CNN business correspondent Alison Kosik, whose recent tweets referred to Occupy Wall Street protesters as whiners and interested in "smoking weed," now regrets at least one of the postings, according to a CNN spokesperson.
Asked to respond to the tweets that have drawn criticism from media critics and journalism veterans, CNN emailed this short statement:
Alison regrets the tweet and took it down.
That statement was in reference to a Twitter exchange Kosik had in which she described the "purpose" of Occupy Wall Street protests "in 140 [characters] or less" as "bang on the bongos, smoke weed!"
Another Kosik tweet, in response to a question about the list of demands from protesters, stated: "the list of whines is too long already."
Both Twitter comments were captured by NYU journalism professor Jay Rosen. Kosik has removed the "smoke weed" posting, but the "whines" item remained up as of Friday afternoon.
Several media writers and news instructors said Kosik crossed the line when she offered such opinions on Twitter while also covering the growing story as a CNN reporter.
"What is her job? Is she a straight news reporter?" Eric Deggans, media critic of the St. Petersburg Times, asked sarcastically. "And if she is considered a straight news reporter, it crosses the line because she is revealing contempt for the protesters before she even gets there."
Media critic David Zurawik of The Baltimore Sun said Kosik needs to understand the power of her tweets.
"It's public record. You can say 'I'm doing it in a different forum, it is not in the story or the post or the report,' but you are still making a public utterance about this story," Zurawik said. "I think this is really a management problem at CNN New York. I don't think their standards are there. You have what is really an important story, literally on your doorstep and you go out and make fun of it."
Asked if Kosik had been disciplined or if the incident had sparked any change in social media policy, CNN did not respond as of Friday afternoon.
"I think it's clearly a mistake," Tom Fiedler, dean of the College of Communication at Boston University and former editor of The Miami Herald, said about Kosik's actions. "Clearly, at that point, you have compromised yourself as a reporter. You are no longer going to be seen as someone who is capable of reporting objectively."
Deggans added about the protest coverage in general: "My suspicion is that the people who might have been on the front lines covering this don't respect it. They are not being open-minded about it. They are kind of shrugging it off."
Carol Ann Riordan, interim executive director of the American Press Institute, which conducts many journalism ethics events, also criticized Kosik.
"This is pretty basic journalism 101," Riordan said. "You absolutely do not put in your point of view or feelings about the subjects you are reporting on. It would be one thing if a reporter used Twitter to capture very quickly the events of the news. But saying they 'bang on the bongos' and 'smoke weed' or 'the list of whines is too long already' she not only stepped over the line, she jumped over the county line."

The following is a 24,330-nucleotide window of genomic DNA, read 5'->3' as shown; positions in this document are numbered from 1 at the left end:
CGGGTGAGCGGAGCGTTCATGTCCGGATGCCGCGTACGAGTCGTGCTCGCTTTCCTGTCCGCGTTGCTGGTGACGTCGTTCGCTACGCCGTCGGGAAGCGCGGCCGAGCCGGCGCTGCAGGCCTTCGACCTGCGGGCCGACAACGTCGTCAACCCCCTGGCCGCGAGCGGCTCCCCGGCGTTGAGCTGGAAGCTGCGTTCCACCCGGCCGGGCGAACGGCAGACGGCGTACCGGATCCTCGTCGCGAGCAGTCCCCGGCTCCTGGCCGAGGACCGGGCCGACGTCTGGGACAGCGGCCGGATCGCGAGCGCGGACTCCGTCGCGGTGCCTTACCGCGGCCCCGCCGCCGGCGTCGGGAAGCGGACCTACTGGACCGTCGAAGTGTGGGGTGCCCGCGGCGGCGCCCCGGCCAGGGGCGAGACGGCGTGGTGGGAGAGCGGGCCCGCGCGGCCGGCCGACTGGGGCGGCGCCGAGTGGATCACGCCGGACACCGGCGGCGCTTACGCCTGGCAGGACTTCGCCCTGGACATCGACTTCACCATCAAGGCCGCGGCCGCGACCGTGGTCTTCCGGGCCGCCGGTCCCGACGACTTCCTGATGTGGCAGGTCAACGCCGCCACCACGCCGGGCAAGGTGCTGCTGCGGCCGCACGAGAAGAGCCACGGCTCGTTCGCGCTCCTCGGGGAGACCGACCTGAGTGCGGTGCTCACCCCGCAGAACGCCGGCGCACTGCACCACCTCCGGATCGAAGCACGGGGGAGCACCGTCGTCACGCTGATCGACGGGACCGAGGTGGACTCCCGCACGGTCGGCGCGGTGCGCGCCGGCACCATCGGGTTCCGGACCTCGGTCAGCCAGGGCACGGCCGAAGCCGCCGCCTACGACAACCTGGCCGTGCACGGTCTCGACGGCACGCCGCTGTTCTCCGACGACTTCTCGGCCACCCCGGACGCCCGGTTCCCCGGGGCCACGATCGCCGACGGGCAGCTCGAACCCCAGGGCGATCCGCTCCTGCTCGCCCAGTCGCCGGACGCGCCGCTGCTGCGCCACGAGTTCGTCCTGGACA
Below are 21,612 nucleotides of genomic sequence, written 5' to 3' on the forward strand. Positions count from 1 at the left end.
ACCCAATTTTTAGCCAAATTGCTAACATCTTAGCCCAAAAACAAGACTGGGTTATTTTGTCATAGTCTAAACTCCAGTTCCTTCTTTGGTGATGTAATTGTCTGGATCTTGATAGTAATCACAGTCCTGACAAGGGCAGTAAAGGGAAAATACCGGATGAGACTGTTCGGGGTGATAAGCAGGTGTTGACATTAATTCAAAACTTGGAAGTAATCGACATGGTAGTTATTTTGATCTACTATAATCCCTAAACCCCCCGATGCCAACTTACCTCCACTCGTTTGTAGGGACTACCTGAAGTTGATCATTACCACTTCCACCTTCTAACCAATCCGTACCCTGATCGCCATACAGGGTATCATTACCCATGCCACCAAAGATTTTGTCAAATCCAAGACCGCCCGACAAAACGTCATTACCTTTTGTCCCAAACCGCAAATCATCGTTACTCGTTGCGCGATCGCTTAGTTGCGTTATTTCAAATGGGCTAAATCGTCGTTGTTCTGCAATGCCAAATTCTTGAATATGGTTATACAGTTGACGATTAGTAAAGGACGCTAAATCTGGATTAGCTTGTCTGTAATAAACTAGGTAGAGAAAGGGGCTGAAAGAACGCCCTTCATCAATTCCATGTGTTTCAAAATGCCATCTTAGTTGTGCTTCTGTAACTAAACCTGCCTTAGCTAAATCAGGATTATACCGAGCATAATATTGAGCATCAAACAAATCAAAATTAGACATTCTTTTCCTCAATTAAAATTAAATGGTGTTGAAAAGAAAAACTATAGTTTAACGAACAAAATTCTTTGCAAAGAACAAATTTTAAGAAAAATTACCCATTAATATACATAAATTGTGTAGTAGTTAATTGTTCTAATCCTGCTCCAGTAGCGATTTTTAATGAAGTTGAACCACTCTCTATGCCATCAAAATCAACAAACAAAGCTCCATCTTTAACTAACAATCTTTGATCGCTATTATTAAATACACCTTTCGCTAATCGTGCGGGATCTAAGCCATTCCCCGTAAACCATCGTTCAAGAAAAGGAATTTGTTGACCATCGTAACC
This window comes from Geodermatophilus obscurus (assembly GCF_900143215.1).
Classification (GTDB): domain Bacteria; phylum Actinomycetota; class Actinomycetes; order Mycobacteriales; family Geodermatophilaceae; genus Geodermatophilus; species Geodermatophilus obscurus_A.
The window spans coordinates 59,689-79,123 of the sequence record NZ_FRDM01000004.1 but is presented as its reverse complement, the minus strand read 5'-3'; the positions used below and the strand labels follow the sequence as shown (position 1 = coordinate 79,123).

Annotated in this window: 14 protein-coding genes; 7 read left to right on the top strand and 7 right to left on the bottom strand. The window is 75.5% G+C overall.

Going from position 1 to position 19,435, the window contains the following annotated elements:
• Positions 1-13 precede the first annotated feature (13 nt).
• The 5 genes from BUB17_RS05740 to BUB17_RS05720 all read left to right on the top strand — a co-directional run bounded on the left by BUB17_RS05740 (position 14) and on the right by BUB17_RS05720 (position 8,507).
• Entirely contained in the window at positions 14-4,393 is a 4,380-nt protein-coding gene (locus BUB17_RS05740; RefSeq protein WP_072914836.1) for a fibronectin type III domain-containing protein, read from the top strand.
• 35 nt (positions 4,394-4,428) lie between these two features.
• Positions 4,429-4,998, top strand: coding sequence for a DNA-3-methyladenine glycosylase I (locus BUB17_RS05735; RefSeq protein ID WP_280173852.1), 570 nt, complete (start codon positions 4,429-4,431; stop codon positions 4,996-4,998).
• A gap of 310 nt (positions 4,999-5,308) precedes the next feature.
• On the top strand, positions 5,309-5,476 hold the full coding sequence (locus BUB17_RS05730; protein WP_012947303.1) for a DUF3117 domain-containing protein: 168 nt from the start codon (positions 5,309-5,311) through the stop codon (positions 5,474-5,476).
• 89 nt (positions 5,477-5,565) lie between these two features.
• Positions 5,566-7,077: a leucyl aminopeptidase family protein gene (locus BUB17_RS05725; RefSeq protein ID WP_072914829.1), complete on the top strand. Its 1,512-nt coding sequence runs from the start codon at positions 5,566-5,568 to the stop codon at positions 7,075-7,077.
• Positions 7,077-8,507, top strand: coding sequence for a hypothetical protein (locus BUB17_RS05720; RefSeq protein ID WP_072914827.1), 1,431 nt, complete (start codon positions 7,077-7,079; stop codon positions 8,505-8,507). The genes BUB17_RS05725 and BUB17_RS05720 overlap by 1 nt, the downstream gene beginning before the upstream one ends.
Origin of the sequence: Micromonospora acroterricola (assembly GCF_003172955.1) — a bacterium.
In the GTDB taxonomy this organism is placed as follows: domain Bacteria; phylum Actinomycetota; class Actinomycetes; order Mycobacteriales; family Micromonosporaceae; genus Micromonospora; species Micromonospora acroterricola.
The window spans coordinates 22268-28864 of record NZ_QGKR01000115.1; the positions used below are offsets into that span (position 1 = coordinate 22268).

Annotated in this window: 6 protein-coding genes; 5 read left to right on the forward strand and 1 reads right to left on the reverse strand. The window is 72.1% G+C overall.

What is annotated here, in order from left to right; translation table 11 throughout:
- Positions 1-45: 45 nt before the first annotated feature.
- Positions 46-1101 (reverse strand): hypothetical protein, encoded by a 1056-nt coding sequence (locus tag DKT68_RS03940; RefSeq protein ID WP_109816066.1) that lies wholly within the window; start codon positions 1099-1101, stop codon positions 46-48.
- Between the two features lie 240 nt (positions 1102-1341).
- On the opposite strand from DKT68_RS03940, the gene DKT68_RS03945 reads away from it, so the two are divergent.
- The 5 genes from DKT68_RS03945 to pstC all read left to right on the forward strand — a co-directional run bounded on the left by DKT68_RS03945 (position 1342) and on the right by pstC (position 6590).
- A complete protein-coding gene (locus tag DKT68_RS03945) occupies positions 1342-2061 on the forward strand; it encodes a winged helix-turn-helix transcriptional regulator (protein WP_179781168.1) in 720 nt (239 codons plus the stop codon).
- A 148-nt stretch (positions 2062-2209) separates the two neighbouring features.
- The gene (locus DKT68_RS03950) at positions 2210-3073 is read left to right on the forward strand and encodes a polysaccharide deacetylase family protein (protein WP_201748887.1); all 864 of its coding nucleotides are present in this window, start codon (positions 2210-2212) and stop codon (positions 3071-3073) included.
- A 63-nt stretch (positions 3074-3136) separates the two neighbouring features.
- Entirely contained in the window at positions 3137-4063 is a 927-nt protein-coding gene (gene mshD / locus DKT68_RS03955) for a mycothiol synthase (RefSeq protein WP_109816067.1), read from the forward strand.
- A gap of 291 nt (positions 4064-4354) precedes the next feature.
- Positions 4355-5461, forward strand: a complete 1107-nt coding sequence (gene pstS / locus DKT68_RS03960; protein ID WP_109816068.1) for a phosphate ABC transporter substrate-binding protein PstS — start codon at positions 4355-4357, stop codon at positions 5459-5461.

Robert Steele, professor of journalism ethics at DePauw University and an ethics instructor for The Poynter Institute, said Kosik's actions violate news principles.
"Journalists certainly have beliefs and opinions," he said in an email. "However, the principle of independence means journalists should do their best to not let their personal views skew their reporting in any way including the appearance of bias. If Alison Kosik is tweeting her views on the Occupy Wall Street protests, she is violating that principle of journalistic independence."
Bill Kovach, founding director of the Committee of Concerned Journalists and former Washington bureau chief of The New York Times, said Kosik was "bastardizing" her journalism.
"The idea of tweeting and belittling the people she's covering, there is no relationship to journalism in that kind of behavior, that's absurd," he said. "I don't see how the people who manage CNN, the managers and editors whose responsibility it is to protect the integrity of the news can allow that behavior to go on."
Dan Kennedy, a journalism instructor at Northeastern University and former longtime media critic for The Phoenix, said reporters must withhold opinion while reporting stories.
"A journalist can't use one medium to report a story that's supposedly fair and neutral and another to indulge in snark and opinion," he said in an email. "News organizations need to insist that their reporters adhere to the same standards on Twitter as on other platforms. Journalists shouldn't confuse the looser, more informal tone that works on Twitter with a license to express opinions about the stories they're covering."
Fred Brown, vice chair of ethics for the Society of Professional Journalists and a columnist for The Denver Post, said Kosik's actions give the wrong impression:
"If you are going to be covering a story, you shouldn't take sides because it gives your audience, your readers, the impression that you aren't being impartial and giving fair play to all relevant points of view."